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Klarinet Archive - Posting 000469.txt from 2010/11

From: Jennifer Jones <helen.jennifer@-----.com>
Subj: Re: [kl] Sabine Meyer & movement
Date: Sat, 27 Nov 2010 13:16:10 -0500

I watched myself in a video recording made when I played an excerpt of
the Mozart concerto in high school. I thought I looked like a
huffing, straining, hunched, omphaloskeptic swaying person. Such
complaints about movement screwed with my self image. I was stuck
decoding tons of messages without a single constant
companion/confidant home to positively guide me through that stuff. I
had loving parents, but their goal seemed more superficial than
raising a healthy kid. I probably pushed them away too (socioeconomic
factors?). I know I still do, when I feel like things aren't
productive. In the end other things in school made me decide that I
was playing for myself and nobody else. Besides, I don't think
anybody made comments directly to me that I was moving too much.
Mostly it was indirect stuff that I overheard and observed. Dad made
some comment about keeping fingers close to tone holes and pointed out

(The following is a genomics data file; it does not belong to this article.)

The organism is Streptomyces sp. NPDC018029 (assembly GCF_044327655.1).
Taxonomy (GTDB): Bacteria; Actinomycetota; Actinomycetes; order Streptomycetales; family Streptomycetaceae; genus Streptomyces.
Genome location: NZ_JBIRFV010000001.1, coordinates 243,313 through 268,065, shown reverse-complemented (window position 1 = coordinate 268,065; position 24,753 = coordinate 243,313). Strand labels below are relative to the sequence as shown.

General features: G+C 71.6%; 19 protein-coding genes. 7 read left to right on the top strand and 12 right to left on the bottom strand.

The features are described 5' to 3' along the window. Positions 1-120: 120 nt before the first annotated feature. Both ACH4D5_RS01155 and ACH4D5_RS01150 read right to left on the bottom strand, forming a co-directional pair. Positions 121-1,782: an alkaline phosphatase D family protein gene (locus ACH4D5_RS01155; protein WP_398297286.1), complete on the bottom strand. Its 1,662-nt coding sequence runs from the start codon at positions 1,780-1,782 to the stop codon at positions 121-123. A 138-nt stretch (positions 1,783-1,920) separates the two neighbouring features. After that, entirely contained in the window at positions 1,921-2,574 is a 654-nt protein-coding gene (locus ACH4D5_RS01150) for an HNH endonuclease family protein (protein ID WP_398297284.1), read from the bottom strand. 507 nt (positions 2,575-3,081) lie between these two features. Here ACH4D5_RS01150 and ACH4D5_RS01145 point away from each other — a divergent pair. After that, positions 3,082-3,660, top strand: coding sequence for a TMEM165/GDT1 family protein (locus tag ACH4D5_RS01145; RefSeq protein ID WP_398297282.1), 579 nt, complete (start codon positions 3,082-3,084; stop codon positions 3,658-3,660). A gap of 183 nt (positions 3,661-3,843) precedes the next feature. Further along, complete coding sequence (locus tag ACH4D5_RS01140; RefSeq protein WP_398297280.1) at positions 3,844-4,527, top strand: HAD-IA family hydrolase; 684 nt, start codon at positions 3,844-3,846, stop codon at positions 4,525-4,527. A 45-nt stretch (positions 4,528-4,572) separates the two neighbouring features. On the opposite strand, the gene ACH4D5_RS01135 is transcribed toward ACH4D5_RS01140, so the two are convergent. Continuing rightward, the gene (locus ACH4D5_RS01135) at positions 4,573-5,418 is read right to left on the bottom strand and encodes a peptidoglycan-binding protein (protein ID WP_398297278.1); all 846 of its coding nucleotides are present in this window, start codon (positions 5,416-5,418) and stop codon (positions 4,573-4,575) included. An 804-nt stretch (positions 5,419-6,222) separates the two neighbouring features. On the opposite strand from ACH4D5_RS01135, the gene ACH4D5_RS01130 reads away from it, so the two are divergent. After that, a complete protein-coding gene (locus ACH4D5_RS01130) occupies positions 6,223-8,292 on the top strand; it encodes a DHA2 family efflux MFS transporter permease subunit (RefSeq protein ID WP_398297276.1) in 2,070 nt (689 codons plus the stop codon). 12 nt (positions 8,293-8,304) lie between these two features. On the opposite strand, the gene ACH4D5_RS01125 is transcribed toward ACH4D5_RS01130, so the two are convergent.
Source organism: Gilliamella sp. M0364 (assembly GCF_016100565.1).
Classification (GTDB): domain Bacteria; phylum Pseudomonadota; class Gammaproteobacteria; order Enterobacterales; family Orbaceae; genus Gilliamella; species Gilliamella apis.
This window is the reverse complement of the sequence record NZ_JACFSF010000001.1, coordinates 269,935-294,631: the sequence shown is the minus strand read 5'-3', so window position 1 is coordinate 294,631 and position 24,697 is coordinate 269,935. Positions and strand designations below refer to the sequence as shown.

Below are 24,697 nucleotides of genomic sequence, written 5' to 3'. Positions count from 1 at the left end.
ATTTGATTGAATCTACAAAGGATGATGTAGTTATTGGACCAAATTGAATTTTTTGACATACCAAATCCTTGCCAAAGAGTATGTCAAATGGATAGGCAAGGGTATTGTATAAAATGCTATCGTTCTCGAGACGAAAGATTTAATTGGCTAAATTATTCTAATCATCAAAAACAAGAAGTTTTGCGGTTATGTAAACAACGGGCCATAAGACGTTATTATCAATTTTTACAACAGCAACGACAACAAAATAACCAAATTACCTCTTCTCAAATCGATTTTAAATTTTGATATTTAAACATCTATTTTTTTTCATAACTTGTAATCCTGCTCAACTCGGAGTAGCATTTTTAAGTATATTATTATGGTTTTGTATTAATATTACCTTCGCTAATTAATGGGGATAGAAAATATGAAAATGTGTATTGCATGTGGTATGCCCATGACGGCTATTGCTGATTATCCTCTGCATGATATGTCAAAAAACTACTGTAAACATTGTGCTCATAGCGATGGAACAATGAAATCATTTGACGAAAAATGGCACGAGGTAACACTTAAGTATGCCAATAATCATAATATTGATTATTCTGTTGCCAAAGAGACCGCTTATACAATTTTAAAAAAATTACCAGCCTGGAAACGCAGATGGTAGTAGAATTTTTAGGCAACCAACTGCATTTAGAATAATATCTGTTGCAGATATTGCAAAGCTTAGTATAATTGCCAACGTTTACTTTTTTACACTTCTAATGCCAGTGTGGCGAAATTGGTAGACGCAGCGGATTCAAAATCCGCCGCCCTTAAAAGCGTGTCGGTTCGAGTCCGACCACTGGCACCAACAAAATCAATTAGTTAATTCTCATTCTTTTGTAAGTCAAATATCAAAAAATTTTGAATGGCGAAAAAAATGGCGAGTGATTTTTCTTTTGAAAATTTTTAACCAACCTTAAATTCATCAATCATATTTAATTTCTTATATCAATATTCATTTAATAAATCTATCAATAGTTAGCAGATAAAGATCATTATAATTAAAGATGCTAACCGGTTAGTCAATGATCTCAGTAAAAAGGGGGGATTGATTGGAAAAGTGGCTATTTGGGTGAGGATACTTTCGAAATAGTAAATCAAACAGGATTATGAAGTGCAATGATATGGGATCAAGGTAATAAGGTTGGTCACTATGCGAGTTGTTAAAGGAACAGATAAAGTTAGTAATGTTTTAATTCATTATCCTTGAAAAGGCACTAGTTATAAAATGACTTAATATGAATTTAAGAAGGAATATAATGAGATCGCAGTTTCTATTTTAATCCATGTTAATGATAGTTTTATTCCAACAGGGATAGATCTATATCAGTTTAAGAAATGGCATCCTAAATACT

squeaks, but there was no general familial criticism of moving made to
me.

I say, if it floats your boat, move. Don't worry about it, especially
if you have other things to worry about. Sabine Meyer's moving
performance should serve as a reassurance, that it is perfectly ok
until *you* decide that *you* don't like the aesthetic.

-Jennifer

Music is serious until other things become timely.

On Thu, Nov 25, 2010 at 4:13 AM, Kathy Williams
<kathleenwilliams76@-----.com> wrote:
> I'm sure the topic of movement has been done to death in this list, but there is movement and there is excessive movement. As an offender in my younger days, movement can be counterproductive if the excess of it influence the sound. I feel it a great pity that instrumentalists are not afforded the same movement and Alexander classes vocal students do. And I found once I started recording myself visually, the movement reduced dramatically. While some audience members close their eyes whilst listening to music, the vast majority don't and I feel as clarinettists, we need to be as aware of how we look on stage as much as how we sound.
>
> There are so many things in life to be serious about. Music shouldn't be one of them...
>
> Regards, Kathy Williams-DeVries

This was the same Mozart concerto performance that I got the
compliment about my breath control
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